The man himself continues to deny it, but speculation about a David Miliband challenge to Gordon Brown for the Labour leadership continues unabated. Political betting guru Mike Smithson has today become the latest pundit to predict a Miliband candidacy, following last weekend's Sunday Telegraph tale that John Reid would be giving the Environment Secretary his backing.
But here's a question no-one seems to have asked as yet: what impact will a Miliband challenge have on other wannabe leaders who have thus far ruled themselves out of challenging Brown - ostensibly on the basis that he is the best candidate, but secretly because they don't think they can beat him?
Look at it this way. So long as Brown remains the only serious candidate, and overwhelmingly the most likely winner, there really is no great incentive for someone like Alan Johnson or Hilary Benn to challenge him. Far better to settle for the deputy leadership and (hopefully) a big job in the Brown Government.
But the moment that situation changes, and Brown faces a serious challenge which could theoretically result in him being defeated, then by my reckoning, all bets are off, and all earlier denials of interest so much hot air.
Such a scenario would present a particularly acute dilemma for the fifty-somethings Johnson, Benn and Peter Hain were the 40-year-old Miliband to be that challenger. The current consensus is that if Miliband does stand, he will at the very least establish himself as the heir-apparent, and could even win.
But that, of course, is the last thing Alan Johnson wants. He doesn't want the Labour leadership to "skip a generation" - at least not just yet. He wants to be deputy so that he can slip effortlessly into Gordon's shoes if the next election goes belly-up. The same may apply, to a slightly lesser extent, to Benn and Hain.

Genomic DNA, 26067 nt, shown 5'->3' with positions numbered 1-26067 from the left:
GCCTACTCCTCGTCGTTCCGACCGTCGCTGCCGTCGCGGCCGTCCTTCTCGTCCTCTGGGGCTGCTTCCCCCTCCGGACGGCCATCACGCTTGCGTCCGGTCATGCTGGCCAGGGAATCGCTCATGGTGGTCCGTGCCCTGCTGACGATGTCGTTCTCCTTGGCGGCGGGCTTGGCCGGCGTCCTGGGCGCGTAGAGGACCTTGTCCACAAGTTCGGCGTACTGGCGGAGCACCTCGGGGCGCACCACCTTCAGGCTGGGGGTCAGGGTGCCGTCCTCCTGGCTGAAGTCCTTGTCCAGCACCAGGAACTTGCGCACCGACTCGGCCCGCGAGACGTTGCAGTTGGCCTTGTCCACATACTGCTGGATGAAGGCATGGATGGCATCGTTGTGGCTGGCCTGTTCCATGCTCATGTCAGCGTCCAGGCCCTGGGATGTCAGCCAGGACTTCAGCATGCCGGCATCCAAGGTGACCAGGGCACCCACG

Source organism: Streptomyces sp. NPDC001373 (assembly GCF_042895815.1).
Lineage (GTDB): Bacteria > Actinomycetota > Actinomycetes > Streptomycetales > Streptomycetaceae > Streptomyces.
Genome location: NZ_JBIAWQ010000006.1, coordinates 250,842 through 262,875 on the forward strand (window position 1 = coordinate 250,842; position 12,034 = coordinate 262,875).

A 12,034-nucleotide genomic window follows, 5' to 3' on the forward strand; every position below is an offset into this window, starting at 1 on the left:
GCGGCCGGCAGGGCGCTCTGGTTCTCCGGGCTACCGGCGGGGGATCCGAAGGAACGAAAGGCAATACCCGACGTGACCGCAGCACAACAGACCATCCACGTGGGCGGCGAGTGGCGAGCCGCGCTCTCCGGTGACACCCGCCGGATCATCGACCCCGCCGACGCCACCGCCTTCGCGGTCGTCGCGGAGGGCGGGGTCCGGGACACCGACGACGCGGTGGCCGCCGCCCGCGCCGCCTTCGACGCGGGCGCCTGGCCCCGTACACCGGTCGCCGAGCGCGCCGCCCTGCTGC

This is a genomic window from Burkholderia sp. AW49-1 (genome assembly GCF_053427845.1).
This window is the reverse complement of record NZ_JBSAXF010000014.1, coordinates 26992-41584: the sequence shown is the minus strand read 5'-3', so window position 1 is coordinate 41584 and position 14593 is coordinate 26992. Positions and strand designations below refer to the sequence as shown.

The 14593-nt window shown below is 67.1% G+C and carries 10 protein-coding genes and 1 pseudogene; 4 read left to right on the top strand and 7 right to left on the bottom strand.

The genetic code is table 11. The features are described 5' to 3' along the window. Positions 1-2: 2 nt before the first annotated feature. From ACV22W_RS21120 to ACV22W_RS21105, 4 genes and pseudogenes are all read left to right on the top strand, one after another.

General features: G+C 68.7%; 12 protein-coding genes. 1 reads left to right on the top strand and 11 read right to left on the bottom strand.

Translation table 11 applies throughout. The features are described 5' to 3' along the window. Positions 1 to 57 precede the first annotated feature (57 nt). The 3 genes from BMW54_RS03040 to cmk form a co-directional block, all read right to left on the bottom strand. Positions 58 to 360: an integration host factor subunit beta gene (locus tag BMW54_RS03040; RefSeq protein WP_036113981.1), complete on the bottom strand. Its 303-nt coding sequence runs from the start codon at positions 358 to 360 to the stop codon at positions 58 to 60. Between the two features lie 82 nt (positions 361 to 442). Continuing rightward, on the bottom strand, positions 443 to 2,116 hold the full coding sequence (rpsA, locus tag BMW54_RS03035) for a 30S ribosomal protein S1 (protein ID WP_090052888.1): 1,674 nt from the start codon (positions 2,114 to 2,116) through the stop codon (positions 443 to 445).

Hence my hunch is that if Miliband does stand against Gordon - and I'm still by no means convinced he will - he won't be the only one.
The "ultras" - Reid, Charles Clarke, even Blair himself - may all line up behind him, but he won't get a clear run. And at 40, with other, vastly more experienced people for the Labour Party to choose from, why on earth should he?
* Historical footnote. Similar calculations about whether a challenge to an established frontrunner could create a domino effect causing others to throw their hats into the ring also operated last time round, in the 1994 leadership contest.
One of the principal though lesser-known reasons Brown didn't stand on that occasion was that had he done so, it would have brought his old rival Robin Cook into the race.
With the support of the left and the likely second preference votes of Margaret Beckett and John Prescott, Cook would in all likelihood have come second, ahead of Brown, establishing himself as the de facto No 2 in the Labour pecking order.
People who knew Brown and Cook of old in their Edinburgh days have told me this was something Brown would have wanted even less than to see Blair leading the party.